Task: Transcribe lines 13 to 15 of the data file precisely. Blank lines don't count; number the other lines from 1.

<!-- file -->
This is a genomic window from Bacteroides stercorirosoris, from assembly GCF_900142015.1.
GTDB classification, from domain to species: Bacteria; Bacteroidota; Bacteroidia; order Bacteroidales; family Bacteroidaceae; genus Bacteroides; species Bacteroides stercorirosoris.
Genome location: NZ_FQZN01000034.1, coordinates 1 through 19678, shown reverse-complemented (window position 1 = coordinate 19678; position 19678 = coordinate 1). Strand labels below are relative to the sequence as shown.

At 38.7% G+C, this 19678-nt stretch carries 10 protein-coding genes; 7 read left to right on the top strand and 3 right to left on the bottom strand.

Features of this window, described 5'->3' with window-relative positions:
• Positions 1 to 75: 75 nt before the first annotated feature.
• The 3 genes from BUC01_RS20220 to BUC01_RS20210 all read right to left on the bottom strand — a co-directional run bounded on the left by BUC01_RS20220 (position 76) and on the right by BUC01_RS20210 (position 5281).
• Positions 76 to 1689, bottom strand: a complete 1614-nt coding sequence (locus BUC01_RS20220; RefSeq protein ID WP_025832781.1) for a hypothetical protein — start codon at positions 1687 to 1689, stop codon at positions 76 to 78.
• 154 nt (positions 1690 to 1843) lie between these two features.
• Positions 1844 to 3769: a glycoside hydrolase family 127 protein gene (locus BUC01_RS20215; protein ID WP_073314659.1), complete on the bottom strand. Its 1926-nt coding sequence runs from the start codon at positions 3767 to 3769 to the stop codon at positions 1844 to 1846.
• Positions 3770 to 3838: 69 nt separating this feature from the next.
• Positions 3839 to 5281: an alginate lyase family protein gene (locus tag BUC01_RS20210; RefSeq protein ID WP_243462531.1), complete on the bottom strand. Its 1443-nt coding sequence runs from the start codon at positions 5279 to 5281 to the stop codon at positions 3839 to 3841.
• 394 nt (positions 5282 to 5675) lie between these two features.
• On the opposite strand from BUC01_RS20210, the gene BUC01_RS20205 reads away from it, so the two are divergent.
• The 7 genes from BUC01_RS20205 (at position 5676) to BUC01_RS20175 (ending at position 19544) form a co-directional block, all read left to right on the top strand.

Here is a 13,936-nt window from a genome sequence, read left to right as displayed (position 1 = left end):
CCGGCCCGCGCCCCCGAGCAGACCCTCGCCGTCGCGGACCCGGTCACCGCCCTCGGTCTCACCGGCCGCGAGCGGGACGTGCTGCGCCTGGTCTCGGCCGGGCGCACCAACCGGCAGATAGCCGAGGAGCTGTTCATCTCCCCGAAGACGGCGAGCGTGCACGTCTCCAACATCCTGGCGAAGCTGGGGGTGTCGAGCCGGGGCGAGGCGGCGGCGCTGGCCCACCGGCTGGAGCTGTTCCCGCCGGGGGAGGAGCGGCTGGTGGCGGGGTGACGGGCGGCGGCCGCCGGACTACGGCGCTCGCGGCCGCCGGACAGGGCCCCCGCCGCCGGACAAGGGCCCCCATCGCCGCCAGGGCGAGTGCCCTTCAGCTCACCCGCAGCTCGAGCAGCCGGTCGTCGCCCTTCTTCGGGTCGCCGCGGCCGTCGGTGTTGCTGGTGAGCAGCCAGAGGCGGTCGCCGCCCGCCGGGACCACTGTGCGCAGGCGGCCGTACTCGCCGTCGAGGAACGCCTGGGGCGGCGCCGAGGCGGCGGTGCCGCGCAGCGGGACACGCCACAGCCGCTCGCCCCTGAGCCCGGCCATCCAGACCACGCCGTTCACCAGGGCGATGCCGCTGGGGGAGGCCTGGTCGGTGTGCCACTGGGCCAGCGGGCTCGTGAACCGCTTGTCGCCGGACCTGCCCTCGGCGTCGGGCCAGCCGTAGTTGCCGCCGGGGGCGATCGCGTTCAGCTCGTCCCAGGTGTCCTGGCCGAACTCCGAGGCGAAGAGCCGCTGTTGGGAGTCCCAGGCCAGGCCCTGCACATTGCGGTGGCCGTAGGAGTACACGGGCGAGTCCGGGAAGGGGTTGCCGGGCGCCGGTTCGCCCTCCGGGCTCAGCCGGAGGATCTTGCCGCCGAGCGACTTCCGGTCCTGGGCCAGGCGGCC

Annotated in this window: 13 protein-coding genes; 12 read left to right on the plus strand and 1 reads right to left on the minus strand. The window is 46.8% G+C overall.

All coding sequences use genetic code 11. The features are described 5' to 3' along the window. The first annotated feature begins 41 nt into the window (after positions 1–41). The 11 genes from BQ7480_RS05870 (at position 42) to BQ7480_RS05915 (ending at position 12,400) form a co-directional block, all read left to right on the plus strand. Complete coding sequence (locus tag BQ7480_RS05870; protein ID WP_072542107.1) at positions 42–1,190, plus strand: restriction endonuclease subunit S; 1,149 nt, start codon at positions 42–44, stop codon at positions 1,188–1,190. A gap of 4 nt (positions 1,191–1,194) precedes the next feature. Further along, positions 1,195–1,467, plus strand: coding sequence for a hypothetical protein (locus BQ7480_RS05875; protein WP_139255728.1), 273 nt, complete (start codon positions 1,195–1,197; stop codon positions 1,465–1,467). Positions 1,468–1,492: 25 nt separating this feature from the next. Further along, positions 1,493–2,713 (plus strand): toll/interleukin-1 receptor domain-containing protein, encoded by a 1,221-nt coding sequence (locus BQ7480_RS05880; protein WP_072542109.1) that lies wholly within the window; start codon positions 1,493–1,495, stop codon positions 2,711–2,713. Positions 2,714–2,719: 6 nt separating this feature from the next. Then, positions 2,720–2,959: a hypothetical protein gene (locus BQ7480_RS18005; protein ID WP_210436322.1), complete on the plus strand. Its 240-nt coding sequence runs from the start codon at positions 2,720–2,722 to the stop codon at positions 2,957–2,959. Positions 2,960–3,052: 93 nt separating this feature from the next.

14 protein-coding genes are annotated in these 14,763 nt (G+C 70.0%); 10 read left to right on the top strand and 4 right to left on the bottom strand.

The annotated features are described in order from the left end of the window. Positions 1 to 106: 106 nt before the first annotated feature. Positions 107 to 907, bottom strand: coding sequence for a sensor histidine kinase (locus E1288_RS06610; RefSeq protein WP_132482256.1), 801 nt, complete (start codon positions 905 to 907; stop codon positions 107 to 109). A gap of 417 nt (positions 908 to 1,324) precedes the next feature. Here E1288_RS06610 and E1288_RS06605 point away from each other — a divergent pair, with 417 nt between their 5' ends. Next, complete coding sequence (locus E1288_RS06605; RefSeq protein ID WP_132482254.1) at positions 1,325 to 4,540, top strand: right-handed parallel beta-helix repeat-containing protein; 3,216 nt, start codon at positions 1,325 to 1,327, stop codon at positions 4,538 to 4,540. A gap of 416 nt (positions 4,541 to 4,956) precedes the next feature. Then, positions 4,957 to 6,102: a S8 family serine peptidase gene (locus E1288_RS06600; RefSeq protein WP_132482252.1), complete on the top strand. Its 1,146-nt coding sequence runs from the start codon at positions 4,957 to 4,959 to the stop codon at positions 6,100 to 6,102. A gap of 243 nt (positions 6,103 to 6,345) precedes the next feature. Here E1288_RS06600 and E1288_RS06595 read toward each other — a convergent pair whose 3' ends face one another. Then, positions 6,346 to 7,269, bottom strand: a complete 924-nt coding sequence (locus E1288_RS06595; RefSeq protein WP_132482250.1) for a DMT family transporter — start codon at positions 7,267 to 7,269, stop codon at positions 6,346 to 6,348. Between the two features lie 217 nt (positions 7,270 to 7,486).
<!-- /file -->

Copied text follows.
• 394 nt (positions 5282 to 5675) lie between these two features.
• On the opposite strand from BUC01_RS20210, the gene BUC01_RS20205 reads away from it, so the two are divergent.
• The 7 genes from BUC01_RS20205 (at position 5676) to BUC01_RS20175 (ending at position 19544) form a co-directional block, all read left to right on the top strand.